WASHINGTON, DC, December 7, 2015 — Today, with deep thanks to Esri, Dr. Jane Goodall and the Jane Goodall Institute are launching the Tapestry of Hope, an interactive online tool to visualize the thousands of projects led by young people around the globe who are passionate about protecting our shared environment.
As world leaders struggle to make progress in Paris for the 21st Conference of the Parties to the United Nations Framework Convention on Climate Change, Dr. Jane Goodall, spreading her message of hope for our world, is calling on each of us to take action ourselves to protect our natural world.
Founder of the Jane Goodall Institute and UN Messenger of Peace, Dr. Jane Goodall, through her Roots & Shoots program, has inspired hundreds of thousands of people around the globe to take action to make the world a better place for people, animals and the environment. Together, these individual actions weave together a story of true impact — a narrative of change for what Dr. Goodall has come to call the Tapestry of Hope.
“The launch of Tapestry of Hope reflects just a snapshot of the projects young leaders have led in the past several years through Roots & Shoots,” said Erin Viera, associate vicepresident of Jane Goodall’s Roots & Shoots. “Moving forward, the map will be a critical tool to document, manage, visualize and share the actions and impacts of Roots & Shoots projects that are making a positive difference for the environment, animals and people. The map will continue to grow and populate with the launch of each new Roots & Shoots community project that young people continue to pioneer around the world.”
“Esri and the Jane Goodall Institute have collaborated on conservation programs across Africa for more than ten years now. These projects have included applications ranging from using geospatial technologies for chimpanzee behavior research in Gombe to supporting the development and implementation of conservation action plans and improving village land use using geodesign and community mapping across East Africa and Congo basin,” said Dr. Lilian Pintea, the Jane Goodall Institute’s vicepresident of conservation science.
Esri technology that powers the mapping behind JGI’s conservation work forms the basis of the Tapestry of Hope. The map connects the work of young people around the world with other young people who are passionately making the world we all share a better place through local projects.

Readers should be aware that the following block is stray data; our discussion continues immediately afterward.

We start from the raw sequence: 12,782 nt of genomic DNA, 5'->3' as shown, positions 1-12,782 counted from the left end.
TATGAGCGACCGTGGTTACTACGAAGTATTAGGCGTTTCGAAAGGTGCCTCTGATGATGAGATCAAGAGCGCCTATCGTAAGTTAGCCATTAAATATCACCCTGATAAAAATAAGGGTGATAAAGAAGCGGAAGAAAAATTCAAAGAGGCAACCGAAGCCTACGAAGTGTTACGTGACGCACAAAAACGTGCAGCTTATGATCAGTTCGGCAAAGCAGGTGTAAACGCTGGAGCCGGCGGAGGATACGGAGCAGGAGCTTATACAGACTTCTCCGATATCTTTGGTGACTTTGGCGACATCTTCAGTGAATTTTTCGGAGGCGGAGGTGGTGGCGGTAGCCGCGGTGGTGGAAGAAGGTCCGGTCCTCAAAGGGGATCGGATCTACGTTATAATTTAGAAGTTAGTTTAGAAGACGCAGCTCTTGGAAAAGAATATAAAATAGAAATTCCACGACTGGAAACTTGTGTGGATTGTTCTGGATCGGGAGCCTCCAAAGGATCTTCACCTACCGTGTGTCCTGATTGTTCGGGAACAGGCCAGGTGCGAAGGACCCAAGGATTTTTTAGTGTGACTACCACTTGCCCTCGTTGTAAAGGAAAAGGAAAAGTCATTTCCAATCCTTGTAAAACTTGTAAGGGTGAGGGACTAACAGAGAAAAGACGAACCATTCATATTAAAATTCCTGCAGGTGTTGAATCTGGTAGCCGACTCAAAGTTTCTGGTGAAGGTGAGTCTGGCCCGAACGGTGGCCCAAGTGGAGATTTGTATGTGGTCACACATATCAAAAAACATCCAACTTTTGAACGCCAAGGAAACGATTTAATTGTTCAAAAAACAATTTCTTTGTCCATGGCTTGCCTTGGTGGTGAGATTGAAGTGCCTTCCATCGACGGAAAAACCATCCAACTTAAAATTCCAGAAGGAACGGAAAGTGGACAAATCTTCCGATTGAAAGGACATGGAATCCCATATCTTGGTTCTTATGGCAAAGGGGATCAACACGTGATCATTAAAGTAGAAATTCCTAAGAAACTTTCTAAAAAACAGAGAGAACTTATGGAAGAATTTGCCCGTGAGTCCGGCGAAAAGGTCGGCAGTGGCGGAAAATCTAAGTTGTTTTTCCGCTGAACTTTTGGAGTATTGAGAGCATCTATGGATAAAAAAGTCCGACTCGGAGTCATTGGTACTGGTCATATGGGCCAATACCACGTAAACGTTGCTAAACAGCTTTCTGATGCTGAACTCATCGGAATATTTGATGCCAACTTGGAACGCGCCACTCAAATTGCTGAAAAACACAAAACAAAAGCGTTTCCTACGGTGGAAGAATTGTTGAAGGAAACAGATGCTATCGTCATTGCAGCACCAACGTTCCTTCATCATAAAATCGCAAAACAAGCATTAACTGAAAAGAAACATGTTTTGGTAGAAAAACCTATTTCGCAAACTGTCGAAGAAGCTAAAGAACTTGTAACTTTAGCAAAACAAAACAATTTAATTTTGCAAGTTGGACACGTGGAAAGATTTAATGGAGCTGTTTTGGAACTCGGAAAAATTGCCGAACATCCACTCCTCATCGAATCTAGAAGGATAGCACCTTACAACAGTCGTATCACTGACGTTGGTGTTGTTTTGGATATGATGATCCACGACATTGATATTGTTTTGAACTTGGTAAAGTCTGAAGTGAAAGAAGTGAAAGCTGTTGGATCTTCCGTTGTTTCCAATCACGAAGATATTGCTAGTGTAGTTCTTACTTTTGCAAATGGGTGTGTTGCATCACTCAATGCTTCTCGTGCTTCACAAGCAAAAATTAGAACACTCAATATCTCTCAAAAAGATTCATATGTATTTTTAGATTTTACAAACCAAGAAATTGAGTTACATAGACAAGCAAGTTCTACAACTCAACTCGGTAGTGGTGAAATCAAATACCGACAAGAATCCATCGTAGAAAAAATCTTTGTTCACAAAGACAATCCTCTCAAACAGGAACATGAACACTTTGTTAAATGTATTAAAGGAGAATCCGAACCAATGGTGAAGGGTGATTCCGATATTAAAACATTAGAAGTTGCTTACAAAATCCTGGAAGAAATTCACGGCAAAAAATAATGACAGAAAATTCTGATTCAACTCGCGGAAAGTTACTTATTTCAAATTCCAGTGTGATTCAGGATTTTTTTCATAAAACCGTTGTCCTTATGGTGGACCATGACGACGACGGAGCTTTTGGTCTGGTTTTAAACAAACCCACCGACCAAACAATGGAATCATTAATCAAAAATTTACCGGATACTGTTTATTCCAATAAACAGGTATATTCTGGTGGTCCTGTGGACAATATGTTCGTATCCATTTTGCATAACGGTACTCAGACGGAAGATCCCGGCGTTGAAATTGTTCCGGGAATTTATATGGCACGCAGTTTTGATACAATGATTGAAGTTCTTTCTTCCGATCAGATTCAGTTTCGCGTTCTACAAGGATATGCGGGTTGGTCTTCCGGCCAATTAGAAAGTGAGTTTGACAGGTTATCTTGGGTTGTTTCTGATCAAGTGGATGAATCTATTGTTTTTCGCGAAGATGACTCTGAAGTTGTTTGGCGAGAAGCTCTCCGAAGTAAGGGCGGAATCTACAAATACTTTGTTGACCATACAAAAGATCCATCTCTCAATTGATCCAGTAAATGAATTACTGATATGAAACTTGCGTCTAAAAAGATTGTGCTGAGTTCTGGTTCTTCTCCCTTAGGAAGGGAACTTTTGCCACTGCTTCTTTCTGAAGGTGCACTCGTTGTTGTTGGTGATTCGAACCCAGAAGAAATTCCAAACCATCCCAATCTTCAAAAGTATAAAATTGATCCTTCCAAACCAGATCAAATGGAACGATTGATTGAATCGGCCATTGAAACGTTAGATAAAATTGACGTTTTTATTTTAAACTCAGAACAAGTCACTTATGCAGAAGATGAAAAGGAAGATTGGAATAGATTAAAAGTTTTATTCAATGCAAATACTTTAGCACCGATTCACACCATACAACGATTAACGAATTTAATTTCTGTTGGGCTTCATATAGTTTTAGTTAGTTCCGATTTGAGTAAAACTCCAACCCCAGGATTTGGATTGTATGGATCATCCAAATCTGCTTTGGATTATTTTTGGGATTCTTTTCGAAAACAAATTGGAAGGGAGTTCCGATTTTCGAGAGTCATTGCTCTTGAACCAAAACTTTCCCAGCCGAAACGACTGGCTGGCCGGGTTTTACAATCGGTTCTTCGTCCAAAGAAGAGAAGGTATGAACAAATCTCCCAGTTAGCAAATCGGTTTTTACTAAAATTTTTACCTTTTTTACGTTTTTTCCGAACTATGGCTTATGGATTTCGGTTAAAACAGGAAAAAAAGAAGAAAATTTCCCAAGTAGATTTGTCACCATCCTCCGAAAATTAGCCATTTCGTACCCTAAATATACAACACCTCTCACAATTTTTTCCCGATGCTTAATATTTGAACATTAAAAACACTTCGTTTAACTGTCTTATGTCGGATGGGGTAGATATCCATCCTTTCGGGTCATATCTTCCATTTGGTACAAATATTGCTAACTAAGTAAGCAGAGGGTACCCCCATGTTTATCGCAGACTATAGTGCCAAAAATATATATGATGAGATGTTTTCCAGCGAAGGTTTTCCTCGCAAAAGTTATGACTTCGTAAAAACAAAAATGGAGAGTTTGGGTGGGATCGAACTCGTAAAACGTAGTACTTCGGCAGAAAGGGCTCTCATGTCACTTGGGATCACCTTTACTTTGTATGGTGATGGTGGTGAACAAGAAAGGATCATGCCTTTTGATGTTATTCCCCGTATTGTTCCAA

In addition to documenting and visualizing the work of young people around the world, the Tapestry of Hope map serves to further Dr. Jane Goodall’s message of hope. It brings together the critical observations, creative ideas and clever solutions of thousands of passionate young minds all working to make a difference in the world. It represents and inspires a global movement of change showing that young people care about the future of the world they are inheriting, and are taking action. It is for this reason Dr. Jane Goodall, and everyone everywhere can know there is hope for the future of our world.
To access the Tapestry of Hope, visit storymaps.esri.com/stories/2015/tapestryofhope.
About the Jane Goodall Institute
Founded in 1977, the Jane Goodall Institute continues Dr. Goodall’s pioneering research on chimpanzee behavior started more than 50 years ago — research that transformed scientific perceptions of the relationship between humans and animals. Today, the Institute is a global leader in the effort to protect chimpanzees and their habitats. It also is widely recognized for establishing innovative communitycentered conservation and development programs in Africa, and Jane Goodall’s Roots & Shoots, the global environmental and humanitarian program for youth of all ages, which has groups in more than 130 countries. For more information, visit: janegoodall.org.
About Jane Goodall’s Roots & Shoots
Founded in 1991 by Dr. Jane Goodall and a group of Tanzanian students, the Roots & Shoots program is about making positive change happen — for our communities, for animals and for the environment. With hundreds of thousands of young people in more than 120 countries, the Roots & Shoots network connects youth of all ages who share a desire to create a better world.
Young people identify problems in their communities and take action. Through service projects, youthled campaigns and an interactive website, Roots & Shoots members are making a difference across the globe. For more information, please visit rootsandshoots.org.
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